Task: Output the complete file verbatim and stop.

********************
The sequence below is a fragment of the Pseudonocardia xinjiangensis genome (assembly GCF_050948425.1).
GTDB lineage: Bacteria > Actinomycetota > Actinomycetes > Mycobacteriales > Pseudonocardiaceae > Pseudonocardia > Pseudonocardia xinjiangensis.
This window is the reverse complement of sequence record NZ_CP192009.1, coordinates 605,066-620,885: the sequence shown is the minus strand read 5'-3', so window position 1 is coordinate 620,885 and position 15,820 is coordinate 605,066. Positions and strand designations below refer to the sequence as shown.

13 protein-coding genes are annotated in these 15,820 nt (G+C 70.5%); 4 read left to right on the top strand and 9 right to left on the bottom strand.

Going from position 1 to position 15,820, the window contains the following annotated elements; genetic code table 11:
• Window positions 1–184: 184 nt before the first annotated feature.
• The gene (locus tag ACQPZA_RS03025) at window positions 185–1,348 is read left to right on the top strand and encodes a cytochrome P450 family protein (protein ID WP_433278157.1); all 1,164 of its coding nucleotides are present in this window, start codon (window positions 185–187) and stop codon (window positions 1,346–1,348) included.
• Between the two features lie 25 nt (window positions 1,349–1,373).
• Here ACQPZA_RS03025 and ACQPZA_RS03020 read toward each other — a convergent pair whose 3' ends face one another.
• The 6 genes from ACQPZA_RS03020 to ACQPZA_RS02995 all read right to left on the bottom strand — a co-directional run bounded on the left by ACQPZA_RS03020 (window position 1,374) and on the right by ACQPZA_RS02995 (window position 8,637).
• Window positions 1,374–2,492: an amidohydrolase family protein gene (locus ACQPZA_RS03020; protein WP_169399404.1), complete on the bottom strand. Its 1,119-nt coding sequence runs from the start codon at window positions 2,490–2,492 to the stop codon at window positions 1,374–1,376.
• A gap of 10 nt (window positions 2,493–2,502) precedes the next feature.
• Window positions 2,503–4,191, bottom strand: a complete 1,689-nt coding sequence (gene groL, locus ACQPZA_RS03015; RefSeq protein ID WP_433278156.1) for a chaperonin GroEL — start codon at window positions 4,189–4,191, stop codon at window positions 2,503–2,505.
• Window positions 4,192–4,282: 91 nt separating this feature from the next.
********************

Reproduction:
The sequence below is a fragment of the Pseudonocardia xinjiangensis genome (assembly GCF_050948425.1).
GTDB lineage: Bacteria > Actinomycetota > Actinomycetes > Mycobacteriales > Pseudonocardiaceae > Pseudonocardia > Pseudonocardia xinjiangensis.
This window is the reverse complement of sequence record NZ_CP192009.1, coordinates 605,066-620,885: the sequence shown is the minus strand read 5'-3', so window position 1 is coordinate 620,885 and position 15,820 is coordinate 605,066. Positions and strand designations below refer to the sequence as shown.

13 protein-coding genes are annotated in these 15,820 nt (G+C 70.5%); 4 read left to right on the top strand and 9 right to left on the bottom strand.

Going from position 1 to position 15,820, the window contains the following annotated elements; genetic code table 11:
• Window positions 1–184: 184 nt before the first annotated feature.
• The gene (locus tag ACQPZA_RS03025) at window positions 185–1,348 is read left to right on the top strand and encodes a cytochrome P450 family protein (protein ID WP_433278157.1); all 1,164 of its coding nucleotides are present in this window, start codon (window positions 185–187) and stop codon (window positions 1,346–1,348) included.
• Between the two features lie 25 nt (window positions 1,349–1,373).
• Here ACQPZA_RS03025 and ACQPZA_RS03020 read toward each other — a convergent pair whose 3' ends face one another.
• The 6 genes from ACQPZA_RS03020 to ACQPZA_RS02995 all read right to left on the bottom strand — a co-directional run bounded on the left by ACQPZA_RS03020 (window position 1,374) and on the right by ACQPZA_RS02995 (window position 8,637).
• Window positions 1,374–2,492: an amidohydrolase family protein gene (locus ACQPZA_RS03020; protein WP_169399404.1), complete on the bottom strand. Its 1,119-nt coding sequence runs from the start codon at window positions 2,490–2,492 to the stop codon at window positions 1,374–1,376.
• A gap of 10 nt (window positions 2,493–2,502) precedes the next feature.
• Window positions 2,503–4,191, bottom strand: a complete 1,689-nt coding sequence (gene groL, locus ACQPZA_RS03015; RefSeq protein ID WP_433278156.1) for a chaperonin GroEL — start codon at window positions 4,189–4,191, stop codon at window positions 2,503–2,505.
• Window positions 4,192–4,282: 91 nt separating this feature from the next.